The right ball at the right time
My experience as a tennis coach in Europe is that all tennis players starting at a young age between 6-12 years old uses the right ball at the right time. In my development of several national champions in my club in Denmark I found that the work with the low compression balls when the players were at a young age developed them into more complete tennis players. A big advantage they took with them in the age of 13-18 years old when the competed on a national and international level.
One of the most important things in developing tennis players is that the players hit the ball at the most optimal striking zone. The best zone for groundstrokes is between the waist and shoulder. The video below shows that even at the age of 10-and-under, the regular Yellow ball will rebound above the head of an average 10-year-old player. This means that playing with efficient, realistic technique and tactics is very difficult, as players either have to:
- regularly take the ball early and play most ground strokes above the optimal striking zone (in line with, and above the head), and / or
- play far behind the baseline and take the ball late, waiting for the ball to drop
The video also shows the average rebound height of the different balls. The rebound heights, as shown in the diagram, are official rebound heights as tested by the ITF
- Red ball – Felt or Foam – 85-105cm
- Orange ball -105-120cm
- Green – 120-135cm
- Yellow – 135-147cm
The slower Red, Orange and Green balls however are designed to bounce lower and move through the air slower to suit the height and motor skills of the player. The video underneath shows the varying ball rebound heights as the balls cross the net, compared to the regular Yellow ball.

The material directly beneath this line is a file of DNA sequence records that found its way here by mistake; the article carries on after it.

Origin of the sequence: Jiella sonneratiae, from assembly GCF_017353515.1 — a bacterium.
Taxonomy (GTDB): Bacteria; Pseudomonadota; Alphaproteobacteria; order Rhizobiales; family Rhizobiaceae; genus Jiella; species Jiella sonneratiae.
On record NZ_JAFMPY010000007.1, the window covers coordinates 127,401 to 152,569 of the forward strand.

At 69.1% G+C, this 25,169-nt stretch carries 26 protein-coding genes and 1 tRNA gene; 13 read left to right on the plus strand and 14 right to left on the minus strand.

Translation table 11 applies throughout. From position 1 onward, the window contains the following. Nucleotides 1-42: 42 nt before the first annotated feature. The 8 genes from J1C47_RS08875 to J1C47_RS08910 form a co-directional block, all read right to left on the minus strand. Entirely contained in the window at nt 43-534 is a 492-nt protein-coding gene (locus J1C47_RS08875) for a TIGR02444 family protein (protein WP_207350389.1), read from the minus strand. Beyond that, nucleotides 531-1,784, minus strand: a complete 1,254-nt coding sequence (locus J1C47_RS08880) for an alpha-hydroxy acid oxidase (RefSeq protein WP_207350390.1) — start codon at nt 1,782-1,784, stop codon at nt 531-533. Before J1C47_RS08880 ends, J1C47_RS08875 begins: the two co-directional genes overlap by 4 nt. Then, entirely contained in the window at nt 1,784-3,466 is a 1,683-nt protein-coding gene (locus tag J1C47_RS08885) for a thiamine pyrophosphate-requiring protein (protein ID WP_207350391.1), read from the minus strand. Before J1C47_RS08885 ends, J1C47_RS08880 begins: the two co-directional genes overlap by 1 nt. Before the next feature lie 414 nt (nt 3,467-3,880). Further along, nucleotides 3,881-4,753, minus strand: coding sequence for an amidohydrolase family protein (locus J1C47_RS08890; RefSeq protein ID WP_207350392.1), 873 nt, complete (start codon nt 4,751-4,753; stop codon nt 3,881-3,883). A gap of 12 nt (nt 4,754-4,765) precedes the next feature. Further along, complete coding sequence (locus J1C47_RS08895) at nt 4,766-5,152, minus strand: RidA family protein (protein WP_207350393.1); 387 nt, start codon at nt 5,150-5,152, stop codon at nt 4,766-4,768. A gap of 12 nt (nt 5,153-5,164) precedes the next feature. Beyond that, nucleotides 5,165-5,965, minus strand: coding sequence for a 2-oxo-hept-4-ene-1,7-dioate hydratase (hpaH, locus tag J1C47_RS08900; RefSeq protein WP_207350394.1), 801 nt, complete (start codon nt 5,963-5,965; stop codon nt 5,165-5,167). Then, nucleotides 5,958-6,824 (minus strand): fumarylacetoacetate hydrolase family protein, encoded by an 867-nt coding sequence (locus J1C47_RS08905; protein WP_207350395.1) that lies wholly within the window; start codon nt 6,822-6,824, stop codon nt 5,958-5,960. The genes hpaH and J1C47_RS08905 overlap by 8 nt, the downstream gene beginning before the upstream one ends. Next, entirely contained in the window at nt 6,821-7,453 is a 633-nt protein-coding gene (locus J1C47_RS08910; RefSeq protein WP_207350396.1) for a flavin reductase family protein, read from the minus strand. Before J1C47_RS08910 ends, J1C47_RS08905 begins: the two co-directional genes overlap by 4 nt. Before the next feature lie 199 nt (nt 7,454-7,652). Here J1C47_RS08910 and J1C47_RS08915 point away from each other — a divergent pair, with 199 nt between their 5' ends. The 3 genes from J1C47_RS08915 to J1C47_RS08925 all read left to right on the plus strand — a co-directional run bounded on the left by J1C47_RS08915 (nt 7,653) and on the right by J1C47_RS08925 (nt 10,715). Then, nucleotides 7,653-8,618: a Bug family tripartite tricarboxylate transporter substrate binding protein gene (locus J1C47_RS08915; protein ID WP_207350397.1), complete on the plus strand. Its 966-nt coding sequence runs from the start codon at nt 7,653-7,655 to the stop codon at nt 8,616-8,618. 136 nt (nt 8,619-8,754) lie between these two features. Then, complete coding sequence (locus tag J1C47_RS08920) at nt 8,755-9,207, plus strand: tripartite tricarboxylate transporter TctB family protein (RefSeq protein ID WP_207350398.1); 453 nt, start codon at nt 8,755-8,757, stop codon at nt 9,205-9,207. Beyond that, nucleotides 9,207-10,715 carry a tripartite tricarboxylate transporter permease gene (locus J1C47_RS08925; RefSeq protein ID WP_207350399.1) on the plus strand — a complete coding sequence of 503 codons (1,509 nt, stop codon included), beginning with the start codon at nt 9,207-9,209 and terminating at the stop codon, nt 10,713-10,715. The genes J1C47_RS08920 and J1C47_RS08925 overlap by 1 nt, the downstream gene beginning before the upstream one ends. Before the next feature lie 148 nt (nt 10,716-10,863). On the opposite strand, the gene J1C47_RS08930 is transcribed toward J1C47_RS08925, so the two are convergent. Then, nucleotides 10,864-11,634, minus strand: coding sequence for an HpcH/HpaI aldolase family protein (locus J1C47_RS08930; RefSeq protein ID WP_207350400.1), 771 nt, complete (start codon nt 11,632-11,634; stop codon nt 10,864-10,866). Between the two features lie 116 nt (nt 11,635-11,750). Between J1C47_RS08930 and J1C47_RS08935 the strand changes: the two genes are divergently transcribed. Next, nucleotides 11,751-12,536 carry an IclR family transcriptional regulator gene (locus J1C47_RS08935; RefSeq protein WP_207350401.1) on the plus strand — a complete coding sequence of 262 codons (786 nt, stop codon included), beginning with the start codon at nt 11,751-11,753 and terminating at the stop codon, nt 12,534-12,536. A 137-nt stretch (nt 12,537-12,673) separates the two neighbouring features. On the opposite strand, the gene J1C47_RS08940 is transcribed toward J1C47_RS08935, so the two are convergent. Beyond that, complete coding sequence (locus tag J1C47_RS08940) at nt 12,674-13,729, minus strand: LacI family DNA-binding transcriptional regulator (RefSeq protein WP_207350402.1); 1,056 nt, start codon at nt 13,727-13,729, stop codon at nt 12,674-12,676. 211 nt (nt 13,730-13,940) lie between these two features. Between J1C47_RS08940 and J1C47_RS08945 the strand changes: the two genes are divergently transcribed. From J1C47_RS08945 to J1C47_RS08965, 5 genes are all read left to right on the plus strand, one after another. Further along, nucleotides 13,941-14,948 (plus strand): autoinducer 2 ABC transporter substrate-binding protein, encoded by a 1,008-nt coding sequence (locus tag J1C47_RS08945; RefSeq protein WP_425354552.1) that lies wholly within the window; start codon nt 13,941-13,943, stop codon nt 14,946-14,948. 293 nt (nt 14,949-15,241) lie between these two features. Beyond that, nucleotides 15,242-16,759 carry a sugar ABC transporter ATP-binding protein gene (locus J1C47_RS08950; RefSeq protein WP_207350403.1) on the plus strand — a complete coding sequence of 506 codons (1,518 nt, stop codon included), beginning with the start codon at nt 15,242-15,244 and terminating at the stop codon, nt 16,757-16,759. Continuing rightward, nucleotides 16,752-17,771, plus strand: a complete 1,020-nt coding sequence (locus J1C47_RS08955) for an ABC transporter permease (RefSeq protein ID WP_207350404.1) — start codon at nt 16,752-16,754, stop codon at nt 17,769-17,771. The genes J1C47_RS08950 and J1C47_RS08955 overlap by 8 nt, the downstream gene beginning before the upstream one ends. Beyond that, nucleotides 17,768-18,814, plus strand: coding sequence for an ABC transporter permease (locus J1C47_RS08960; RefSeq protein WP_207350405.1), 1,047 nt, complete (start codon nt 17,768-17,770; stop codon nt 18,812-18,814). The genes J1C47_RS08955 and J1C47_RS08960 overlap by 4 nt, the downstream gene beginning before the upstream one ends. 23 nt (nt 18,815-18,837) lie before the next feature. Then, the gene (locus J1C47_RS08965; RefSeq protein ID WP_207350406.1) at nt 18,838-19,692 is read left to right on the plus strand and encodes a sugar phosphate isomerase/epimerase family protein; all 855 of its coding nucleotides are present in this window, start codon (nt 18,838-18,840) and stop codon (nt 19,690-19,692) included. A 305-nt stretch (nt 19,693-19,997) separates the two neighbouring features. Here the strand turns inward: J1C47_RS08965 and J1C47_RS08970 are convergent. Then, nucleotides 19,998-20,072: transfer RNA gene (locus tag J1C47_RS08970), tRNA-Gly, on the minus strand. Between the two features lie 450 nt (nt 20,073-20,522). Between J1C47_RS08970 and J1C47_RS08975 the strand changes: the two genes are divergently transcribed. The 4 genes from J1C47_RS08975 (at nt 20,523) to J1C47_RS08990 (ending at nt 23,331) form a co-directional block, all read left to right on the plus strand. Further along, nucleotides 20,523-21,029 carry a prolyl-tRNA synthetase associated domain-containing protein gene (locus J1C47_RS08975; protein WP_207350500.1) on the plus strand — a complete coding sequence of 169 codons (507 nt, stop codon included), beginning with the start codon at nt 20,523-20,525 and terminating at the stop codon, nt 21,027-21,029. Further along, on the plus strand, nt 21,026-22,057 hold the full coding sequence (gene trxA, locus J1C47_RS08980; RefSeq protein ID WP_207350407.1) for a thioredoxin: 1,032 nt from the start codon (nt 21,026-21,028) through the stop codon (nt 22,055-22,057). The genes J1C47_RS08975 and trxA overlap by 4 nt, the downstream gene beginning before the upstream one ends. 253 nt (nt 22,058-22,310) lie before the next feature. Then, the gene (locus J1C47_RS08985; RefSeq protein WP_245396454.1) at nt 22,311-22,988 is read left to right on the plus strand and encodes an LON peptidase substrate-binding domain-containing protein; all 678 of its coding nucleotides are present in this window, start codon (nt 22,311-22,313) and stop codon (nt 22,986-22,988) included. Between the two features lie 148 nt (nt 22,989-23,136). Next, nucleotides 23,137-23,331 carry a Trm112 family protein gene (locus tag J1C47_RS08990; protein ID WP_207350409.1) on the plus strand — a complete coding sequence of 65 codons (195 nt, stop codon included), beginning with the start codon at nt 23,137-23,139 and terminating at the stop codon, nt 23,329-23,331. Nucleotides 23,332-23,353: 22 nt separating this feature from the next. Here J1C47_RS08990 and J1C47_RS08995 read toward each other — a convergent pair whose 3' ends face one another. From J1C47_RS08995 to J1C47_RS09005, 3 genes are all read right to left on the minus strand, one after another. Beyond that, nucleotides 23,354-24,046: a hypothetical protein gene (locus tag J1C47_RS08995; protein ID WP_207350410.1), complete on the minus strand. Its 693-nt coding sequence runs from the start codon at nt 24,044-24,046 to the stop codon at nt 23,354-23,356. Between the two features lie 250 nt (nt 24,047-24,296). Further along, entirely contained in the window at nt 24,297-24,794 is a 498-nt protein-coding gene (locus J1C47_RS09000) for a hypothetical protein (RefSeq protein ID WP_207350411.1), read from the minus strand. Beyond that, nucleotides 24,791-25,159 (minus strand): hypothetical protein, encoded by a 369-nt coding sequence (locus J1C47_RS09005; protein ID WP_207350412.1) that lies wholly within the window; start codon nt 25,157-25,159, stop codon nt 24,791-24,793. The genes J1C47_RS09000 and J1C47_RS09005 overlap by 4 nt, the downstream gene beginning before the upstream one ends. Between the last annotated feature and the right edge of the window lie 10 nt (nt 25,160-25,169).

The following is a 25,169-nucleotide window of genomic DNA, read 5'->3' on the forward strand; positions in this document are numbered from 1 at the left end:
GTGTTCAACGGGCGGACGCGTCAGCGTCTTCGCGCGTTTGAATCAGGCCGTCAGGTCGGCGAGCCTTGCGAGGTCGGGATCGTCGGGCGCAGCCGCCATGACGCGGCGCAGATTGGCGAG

The right court size at the right time
The next important thing is to use the right ball on the right size of court. The court size for should be the relevant and realistic size of the player. Most children aged 10 and under will struggle a lot to cover a full tennis court, meaning rallies are shorter, and the use of advanced tactics is unrealistic. Realistic footwork patterns are difficult to develop, as children have to use more steps to cover the court, affecting movement styles to the ball and in recovery, this is also affected by a fast and high bouncing ball. Approach and volley becomes an almost impossible tactic for small players on big courts, because they are easy to pass or lob, and take longer to reach an optimal net position, because of their size and speed.
I strongly recommend the use of the smaller court and right compressed ball to get the most optimal development of the tennis players and give everyone in tennis a good experience with tennis.
Head Coach Vida Tennis
Director of Coaching Trinity Grammar